You said: "To market a product as "organic" without organic certification is illegal." But can I say that my product is made with organic ingredients? I don't see anything bad on that. I make my own skincare and bodycare, and as I make all that for me and my sister, I'm very strict on what I choose and what I put on, on looking all the information I can on each ingredient I'm using. Now I want to start to sell such products, I want to create a business, and I wont change my quality standards, of course, I will be very careful on what I do. I'm not sure if I need to pay to get the USDA certification, because if I have to do it, I really can't. But I would like to say that I use organic ingredients, not only because I do it, but also because is obvious that people prefer "organic" instead of "natural", and like every business, should be about money... I will be losing money if I label my products just as "natural". Do you think is also a bad thing using the word "organic" on my brand name without having certification? The organic certified products aren't all about using organic ingredients? I don't think there's such thing like an "organic" manufacturing (if exists, please tell me), is all about the ingredients, so why I can't say that my products are manufactured with organic ingredients when up to 85% of the ingredients I use are organic? And why I can't add the word organic to my brand name?
What are your solutions to this problem?

On a different note, I really love your blogs, both are incredibly helpful. Thanks for your work.

Stephanie Greenwood said...

If you label or market your products in any way with the phrase "made with organic ingredients" legally, you should have USDA organic certification. "Made with organic" is a phrase that they regulate. There definitely is organic manufacturing. You would need to become a certified organic processing facility, or have your product made in an organic facility to be completely legal. The product would have to exclude unapproved substances and particular processing methods based on the standard.

Emma said...

Wow, I didn't know the USDA owned the word "organic", this is unbelievable. I don't really trust in them anyway, so I think I'm going to choose Ecocert or Cosmos.

Stephanie Greenwood said...

@Emma--USDA Organic Certification really doesn't have anything to do with trust in the USDA as an overall entity. It still is the strictest level of organic certification you can get. EcoCert still allows preservatives like Phenoxyethanol, and chemical processing such as hydrogenation, sulfonation, esterification, and alkylation.

Cosmos is a pretty good standard, but also allows hydrogenation, estherification, alkylation, oxydation/reduction, and the use of some petrochemical solvents until next year. They also allow benzyl alcohol and salicylic acid. None of these chemicals or processes are allowed in USDA organic certification.

Cmarie2822 said...

Thanks for this post! that ingredient list is from a shampoo I just bought & I was doing research on these ingredients when I came to your site! I will be returning it now. (for anyone who's curious, it's Avalon Organics Volumizing Rosemary Shampoo).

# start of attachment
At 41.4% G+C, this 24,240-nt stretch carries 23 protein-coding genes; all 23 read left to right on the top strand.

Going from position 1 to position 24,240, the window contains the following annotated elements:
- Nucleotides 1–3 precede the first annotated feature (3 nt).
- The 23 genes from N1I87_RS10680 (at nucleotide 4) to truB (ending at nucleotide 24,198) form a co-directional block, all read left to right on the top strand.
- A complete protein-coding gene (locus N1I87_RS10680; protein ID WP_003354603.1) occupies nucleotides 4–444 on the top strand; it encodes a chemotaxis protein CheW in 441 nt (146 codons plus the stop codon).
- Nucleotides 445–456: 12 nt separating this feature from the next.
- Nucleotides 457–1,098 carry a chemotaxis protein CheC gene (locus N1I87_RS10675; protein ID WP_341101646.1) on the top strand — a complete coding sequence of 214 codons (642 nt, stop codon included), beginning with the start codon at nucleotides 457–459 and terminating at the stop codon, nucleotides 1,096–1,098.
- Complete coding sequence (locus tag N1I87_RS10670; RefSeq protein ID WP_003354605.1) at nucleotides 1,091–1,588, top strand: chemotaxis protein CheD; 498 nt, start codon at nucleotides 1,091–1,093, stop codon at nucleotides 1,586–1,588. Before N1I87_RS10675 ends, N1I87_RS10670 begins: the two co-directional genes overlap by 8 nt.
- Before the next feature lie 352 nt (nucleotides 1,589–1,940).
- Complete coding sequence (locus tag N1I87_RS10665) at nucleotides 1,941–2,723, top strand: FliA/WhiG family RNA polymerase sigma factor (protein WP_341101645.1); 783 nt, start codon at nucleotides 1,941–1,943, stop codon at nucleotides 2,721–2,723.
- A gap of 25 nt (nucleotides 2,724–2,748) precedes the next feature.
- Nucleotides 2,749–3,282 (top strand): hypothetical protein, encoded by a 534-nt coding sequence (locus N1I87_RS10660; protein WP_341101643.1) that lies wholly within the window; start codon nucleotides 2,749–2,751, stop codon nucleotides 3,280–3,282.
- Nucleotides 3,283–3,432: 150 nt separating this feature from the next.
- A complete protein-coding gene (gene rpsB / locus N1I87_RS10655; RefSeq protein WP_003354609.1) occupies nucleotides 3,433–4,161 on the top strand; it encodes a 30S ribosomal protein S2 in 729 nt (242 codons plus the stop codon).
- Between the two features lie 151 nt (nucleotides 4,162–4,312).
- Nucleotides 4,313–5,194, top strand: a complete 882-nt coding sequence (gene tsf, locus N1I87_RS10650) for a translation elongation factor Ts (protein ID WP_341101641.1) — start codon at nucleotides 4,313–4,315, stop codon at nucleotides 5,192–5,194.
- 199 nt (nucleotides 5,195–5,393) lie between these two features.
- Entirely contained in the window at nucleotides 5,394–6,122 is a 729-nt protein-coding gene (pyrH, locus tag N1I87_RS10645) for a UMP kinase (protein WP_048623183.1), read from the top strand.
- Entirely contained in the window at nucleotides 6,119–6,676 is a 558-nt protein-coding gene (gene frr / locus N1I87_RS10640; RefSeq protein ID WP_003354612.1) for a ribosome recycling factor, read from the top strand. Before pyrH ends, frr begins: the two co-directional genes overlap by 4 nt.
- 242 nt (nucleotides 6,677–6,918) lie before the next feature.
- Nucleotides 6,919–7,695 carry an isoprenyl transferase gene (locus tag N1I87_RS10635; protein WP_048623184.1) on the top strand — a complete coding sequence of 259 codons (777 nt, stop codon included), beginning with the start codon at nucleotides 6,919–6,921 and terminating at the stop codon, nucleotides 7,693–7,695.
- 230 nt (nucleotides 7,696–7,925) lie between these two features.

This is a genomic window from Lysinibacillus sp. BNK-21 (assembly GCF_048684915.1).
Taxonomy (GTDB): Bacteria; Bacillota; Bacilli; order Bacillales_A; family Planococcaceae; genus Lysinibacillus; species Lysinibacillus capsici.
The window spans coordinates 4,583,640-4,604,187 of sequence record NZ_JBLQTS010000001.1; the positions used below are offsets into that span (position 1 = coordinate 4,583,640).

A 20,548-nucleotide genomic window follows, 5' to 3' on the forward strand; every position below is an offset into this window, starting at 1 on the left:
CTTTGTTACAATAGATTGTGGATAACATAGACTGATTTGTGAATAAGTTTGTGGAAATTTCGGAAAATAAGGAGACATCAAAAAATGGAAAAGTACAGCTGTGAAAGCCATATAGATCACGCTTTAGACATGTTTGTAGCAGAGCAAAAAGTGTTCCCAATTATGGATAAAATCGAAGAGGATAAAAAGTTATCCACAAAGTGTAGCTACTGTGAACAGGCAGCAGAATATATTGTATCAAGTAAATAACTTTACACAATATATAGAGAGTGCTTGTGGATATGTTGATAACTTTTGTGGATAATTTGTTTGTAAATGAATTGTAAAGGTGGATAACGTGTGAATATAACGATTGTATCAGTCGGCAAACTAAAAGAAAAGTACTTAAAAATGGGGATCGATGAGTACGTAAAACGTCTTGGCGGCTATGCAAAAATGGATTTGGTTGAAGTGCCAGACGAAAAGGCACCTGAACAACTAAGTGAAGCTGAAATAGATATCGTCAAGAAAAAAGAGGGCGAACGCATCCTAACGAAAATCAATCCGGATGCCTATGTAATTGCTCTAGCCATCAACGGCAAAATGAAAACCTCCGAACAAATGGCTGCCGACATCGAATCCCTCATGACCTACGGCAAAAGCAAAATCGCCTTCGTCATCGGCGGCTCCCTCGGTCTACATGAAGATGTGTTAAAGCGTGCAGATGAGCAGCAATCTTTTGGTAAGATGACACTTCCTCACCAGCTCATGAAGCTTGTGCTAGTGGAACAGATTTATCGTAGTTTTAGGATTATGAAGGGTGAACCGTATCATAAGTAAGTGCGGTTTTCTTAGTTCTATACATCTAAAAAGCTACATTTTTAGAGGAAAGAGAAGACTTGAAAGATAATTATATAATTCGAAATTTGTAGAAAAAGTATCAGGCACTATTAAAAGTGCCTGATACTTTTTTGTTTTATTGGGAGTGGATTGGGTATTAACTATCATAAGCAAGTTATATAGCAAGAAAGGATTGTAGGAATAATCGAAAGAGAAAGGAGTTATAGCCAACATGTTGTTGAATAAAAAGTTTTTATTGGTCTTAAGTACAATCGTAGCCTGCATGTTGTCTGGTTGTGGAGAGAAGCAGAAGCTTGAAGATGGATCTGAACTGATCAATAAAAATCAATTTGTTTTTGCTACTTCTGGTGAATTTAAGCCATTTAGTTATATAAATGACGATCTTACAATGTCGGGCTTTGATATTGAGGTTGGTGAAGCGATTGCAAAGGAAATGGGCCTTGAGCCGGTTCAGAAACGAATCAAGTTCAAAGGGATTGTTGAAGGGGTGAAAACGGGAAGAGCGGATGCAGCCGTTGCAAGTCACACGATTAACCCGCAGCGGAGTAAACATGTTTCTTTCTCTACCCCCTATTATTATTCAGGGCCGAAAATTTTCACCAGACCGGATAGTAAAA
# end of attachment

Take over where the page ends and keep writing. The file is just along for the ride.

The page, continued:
Thank you so much for this post. Great info!!! :) I was receatly a show that wasalso talking about some products claiming to be organic but were not really 100% natural or organic. I am a new follower on your blog. Check out my new blog if you wish. I do product reviews, giveaways... Hope to see you there. I am new to blogging. :)
www.petitjoujou.ca ( my online baby and children's boutique)

Anonymous said...

Wow, thanks for such great info! , My question to you is, someone told me that Eminence Organic is 100% organic, but it contains Salicylic Acid, says less then 5% but is that natural?

Stephanie Greenwood said...

Eminence has some certified organic options, but not everything is 100% organic. A product listing salicylic acid can't be certified organic, as it is not allowed in an organic product.

Mike said...

Not accurate:
"There are laws--the same laws that are applied to food. To market a product as "organic" without organic certification is illegal. Period."

There is an exception for companies that have less than $5,000 annual sales do NOT require certification, and labeling as organic, 100% organic, or made with organic - is LEGAL.

Keep up the well intentioned work! We need regulation to prevent company names and taglines that include 'organic' but are not organic!

Do your research. Don't share thoughts as facts. Spread truth.

Stephanie Greenwood said...

Yes, there is a $5000 exemption in the NOP. However, I think you're missing the point of the statement and the entire article. My point is that some people think that the law doesn't apply if you're making cosmetic items, or that there's a separate set of rules when it comes to organic non-food items. My point is that the same law that governs food also governs the cosmetics sector. $5000 exemption included. To meet the $5000 exemption, a company has to meet all of the requirements and standards of an organic grower or processor. I would challenge you to find a cosmetics company that's actually selling under $5000 and meeting the guidelines for organic production. It's not really an relevant point to the conversation. But yes, thanks for pointing out the detail.

Sandra said...

really amazing post and thank's for share like this informations with us

Anonymous said...

Reporting a broken link: For the list of approved non-organic substances allowed in an organic product, visit this page. - link broken here -

Tara said...

OMG once again this scare tactic. You are so freakin ignorant it makes my brain hurt. You are no better than the uneducated mommy bloggers running Skin Deep.

Stephanie Greenwood said...

Well that's rude. But, I'm always open to critique--tell me what I've gotten wrong.